Daneeka and Thoughtful Laughter in Catch-22

May 16, 2019 by Essay Writer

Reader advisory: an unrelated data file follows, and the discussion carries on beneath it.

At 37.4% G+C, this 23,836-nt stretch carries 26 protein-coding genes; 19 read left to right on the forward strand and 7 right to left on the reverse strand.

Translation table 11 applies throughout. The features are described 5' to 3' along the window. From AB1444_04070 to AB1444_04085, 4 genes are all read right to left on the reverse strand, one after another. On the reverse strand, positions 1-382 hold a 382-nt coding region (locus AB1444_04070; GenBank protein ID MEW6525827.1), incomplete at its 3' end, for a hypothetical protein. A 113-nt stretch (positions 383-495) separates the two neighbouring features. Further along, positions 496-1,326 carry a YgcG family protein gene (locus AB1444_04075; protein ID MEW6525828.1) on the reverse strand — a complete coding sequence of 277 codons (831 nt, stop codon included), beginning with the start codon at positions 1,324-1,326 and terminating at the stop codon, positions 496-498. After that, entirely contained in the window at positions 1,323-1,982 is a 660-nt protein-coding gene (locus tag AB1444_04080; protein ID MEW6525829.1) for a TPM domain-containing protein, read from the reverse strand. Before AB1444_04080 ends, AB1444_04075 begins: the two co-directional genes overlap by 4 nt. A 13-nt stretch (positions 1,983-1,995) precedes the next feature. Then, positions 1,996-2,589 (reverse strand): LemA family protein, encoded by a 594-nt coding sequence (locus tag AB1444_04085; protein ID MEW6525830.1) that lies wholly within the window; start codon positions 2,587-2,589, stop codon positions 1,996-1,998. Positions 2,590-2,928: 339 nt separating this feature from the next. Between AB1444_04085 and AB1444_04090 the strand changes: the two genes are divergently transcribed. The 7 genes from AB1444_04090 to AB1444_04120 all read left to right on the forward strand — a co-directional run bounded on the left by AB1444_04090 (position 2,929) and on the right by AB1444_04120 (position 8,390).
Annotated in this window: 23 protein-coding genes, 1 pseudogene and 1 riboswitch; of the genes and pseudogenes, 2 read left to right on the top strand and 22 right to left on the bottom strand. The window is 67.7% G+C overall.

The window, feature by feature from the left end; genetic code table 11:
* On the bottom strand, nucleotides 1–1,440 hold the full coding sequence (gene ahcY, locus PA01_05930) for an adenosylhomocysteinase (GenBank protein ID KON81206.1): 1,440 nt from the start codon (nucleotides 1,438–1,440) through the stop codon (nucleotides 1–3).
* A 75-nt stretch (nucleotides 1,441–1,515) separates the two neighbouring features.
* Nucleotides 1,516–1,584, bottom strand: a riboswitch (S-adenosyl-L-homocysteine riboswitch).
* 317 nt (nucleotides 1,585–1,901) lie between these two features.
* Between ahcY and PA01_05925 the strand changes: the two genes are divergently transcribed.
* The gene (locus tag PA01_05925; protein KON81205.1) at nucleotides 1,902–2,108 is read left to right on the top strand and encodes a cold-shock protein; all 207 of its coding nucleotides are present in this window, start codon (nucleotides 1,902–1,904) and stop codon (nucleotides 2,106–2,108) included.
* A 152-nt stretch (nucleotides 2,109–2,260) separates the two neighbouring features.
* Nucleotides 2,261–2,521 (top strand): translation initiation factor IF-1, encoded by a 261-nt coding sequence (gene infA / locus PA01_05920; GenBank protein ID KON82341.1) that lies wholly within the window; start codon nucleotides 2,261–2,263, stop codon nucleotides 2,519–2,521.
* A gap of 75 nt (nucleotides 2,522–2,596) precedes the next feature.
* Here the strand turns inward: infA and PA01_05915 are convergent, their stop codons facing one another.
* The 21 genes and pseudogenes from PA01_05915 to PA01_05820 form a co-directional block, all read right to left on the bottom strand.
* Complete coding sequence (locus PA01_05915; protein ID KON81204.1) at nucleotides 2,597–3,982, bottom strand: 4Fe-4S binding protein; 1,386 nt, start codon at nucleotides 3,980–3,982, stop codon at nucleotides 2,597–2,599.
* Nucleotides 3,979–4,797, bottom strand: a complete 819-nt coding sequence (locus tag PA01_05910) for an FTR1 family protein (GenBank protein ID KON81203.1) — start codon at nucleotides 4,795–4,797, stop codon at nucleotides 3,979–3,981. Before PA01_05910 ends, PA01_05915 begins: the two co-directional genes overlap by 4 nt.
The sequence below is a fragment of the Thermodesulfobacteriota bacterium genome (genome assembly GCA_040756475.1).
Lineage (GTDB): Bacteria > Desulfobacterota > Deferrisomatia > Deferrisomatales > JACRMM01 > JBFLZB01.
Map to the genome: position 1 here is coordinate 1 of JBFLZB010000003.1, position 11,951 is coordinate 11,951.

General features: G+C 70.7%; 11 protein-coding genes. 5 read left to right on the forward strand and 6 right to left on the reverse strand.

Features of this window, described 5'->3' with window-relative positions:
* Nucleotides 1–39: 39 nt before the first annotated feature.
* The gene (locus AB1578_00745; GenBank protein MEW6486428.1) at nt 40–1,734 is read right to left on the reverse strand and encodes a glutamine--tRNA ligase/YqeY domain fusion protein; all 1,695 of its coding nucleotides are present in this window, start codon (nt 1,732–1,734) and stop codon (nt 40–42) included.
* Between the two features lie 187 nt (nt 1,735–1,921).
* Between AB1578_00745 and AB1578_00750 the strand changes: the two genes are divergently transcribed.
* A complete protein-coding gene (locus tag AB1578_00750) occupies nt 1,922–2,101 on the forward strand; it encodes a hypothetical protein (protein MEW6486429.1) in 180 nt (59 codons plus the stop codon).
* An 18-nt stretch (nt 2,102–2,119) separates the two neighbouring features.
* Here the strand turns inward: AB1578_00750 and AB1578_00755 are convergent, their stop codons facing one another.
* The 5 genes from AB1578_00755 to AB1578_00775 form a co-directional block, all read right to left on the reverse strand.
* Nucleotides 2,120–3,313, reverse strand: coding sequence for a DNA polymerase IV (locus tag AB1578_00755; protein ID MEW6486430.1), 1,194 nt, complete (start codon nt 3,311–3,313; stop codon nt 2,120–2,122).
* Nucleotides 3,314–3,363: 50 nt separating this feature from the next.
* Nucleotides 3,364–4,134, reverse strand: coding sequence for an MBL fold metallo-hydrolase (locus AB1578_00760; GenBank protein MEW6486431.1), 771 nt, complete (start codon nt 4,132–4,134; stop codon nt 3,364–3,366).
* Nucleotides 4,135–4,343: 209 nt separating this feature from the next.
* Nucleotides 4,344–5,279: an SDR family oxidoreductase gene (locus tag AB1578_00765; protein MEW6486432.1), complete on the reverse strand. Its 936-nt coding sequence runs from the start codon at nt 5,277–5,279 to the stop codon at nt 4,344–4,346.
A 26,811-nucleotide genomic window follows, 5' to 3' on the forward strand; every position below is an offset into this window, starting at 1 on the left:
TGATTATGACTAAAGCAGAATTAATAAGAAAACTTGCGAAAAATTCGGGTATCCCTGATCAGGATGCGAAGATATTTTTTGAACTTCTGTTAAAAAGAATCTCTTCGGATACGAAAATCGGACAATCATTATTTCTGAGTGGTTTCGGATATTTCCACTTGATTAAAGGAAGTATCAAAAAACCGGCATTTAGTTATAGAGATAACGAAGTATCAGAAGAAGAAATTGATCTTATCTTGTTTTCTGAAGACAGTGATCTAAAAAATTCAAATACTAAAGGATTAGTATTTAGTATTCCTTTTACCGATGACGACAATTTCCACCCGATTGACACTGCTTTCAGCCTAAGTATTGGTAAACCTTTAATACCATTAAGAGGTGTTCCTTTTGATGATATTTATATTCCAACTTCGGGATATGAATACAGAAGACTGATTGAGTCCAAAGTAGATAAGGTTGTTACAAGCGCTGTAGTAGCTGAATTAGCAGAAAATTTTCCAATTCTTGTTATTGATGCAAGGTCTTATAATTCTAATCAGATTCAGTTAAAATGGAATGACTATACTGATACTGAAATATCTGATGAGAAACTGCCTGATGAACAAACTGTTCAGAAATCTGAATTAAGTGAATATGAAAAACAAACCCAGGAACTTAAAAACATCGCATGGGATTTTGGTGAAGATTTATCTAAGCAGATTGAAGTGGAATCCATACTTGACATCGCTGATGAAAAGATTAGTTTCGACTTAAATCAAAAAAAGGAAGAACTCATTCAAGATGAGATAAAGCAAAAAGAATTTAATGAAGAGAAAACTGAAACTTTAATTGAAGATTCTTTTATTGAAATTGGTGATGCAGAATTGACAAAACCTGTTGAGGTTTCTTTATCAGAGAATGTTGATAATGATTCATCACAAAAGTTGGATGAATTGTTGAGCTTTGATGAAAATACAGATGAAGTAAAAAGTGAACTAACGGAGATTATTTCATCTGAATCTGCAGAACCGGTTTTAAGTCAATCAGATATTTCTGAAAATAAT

George Meredith once reasoned, “The true test of comedy is that it shall awaken thoughtful laughter.” The importance of encouraging thoughtful laughter in comedy lies in its ability to humorously provoke reflection of some greater idea or theme. In the dark comedy Catch-22, Joseph Heller provides witty writing and action alongside meaningful themes, a combination that sparks this kind of “thoughtful laughter”. In particular, the humorous confusion and frustration surrounding the assumed death of Doc Daneeka markedly lends itself to this concept. Although the ludicrousness of the humorous scene may appear trivial in regard to the development of the plot, Heller incites reflection on both the power of official documents and the dehumanization of soldiers by the inhumane officers.Heller uses the scene as a means to reveal that during a time of war, statements that are written on a form hold a significantly greater importance over the actuality of the situation. In fact, the confusion surrounding the death of Doc Daneeka is derived from Sergeant Towser and the War Department’s unwillingness to accept reality over what is shown on the flight records. “With lips still quivering, Towser rose and trudged outside reluctantly to break the bad news to Gus and Wes, discreetly avoiding any conversation with Doc Daneeka himself as he moved by the flight surgeon’s slight sepulchral figure” (Heller 340). Towser acknowledges Daneeka’s existence, but he eludes taking action because Daneeka “gave every indication of proving a still thornier administrative problem for him” (340). In addition to Towser’s recorded excuse for disregarding Doc Daneeka, Mrs. Daneeka struggles with reports. An illegible letter from her husband gave the woman hope after receiving a War Department telegram that her husband had been killed in action. Eventually, though, she turns her “woeful shrieks of lamentation” (341) to delight over her newfound wealth from the numerous insurance benefits as she begins to accept the War Department’s continual denial. In a final and emotional letter from Doc Daneeka, he pleads for his wife to acknowledge his existence; however, this is immediately countered by Colonel Cathcart’s overly generic response:“Dear Mrs., Mr., Miss, or Mr. and Mrs. Daneeka: Words cannot express the deep personal grief I experienced when your husband, son, father or brother was killed, wounded or reported missing in action” (344).This constant battle between the blemished and poignant letters that clearly come from an emotional Daneeka and the detached responses from the bureaucracy, while ridiculous in nature, serves to illuminate a major theme in the novel: the power that documentation has over humanity. On a broad scope of the novel, Catch-22 is simply documentation that may or may not even exist, but certainly dictates the activity of the soldiers. Because of this scene’s meaning within the text, the audience is able to elaborate on the humor by questioning or confirming the veracity of Heller’s claim about official documentation, thereby awakening thoughtful laughter. This chapter also elicits thoughtful laughter as a result of Heller’s hyperbole of the dehumanization of the soldiers. Colonel Cathcart’s inhumane character is particularly targeted through his letter to Mrs. Daneeka. One would predict that the group commander of a man killed would write a more concerned letter rather than such a perfunctory and standard sentence. This letter is more significant in the fact that through it allows Heller to convey the impression that the officers treat the soldiers like a collective group of unknown entities. By doing so, Heller advances the message that the unit in power, such as the officers, treats its underlings with no compassion. This management even extends to the family of the soldiers, as Mrs. Daneeka equates her husband to the monetary benefits she receives from the government and insurance companies. Such inhumane treatment from a spouse of a supposedly killed man displays how all individuals outside the immediate concern with the soldiers have an automated response to the soldiers. Such an illogical notion encourages the reader to recognize such a flawed system, or even cogitate a new one. Daneeka’s assumed death stretches much farther than an event sparked by misunderstanding. Heller depicts every element of the situation in order to convey a deeper meaning of the plot. Details about Towser’s conflicting feelings and actions, Mrs. Daneeka’s fading response, and the War Department and Cathcart’s inhumanity all play a part in Heller’s message about the insanity the soldiers faced. While on the surface the event comes across as a frustrating misperception, the thought behind the chapter extends into fundamental understandings of Heller’s message.

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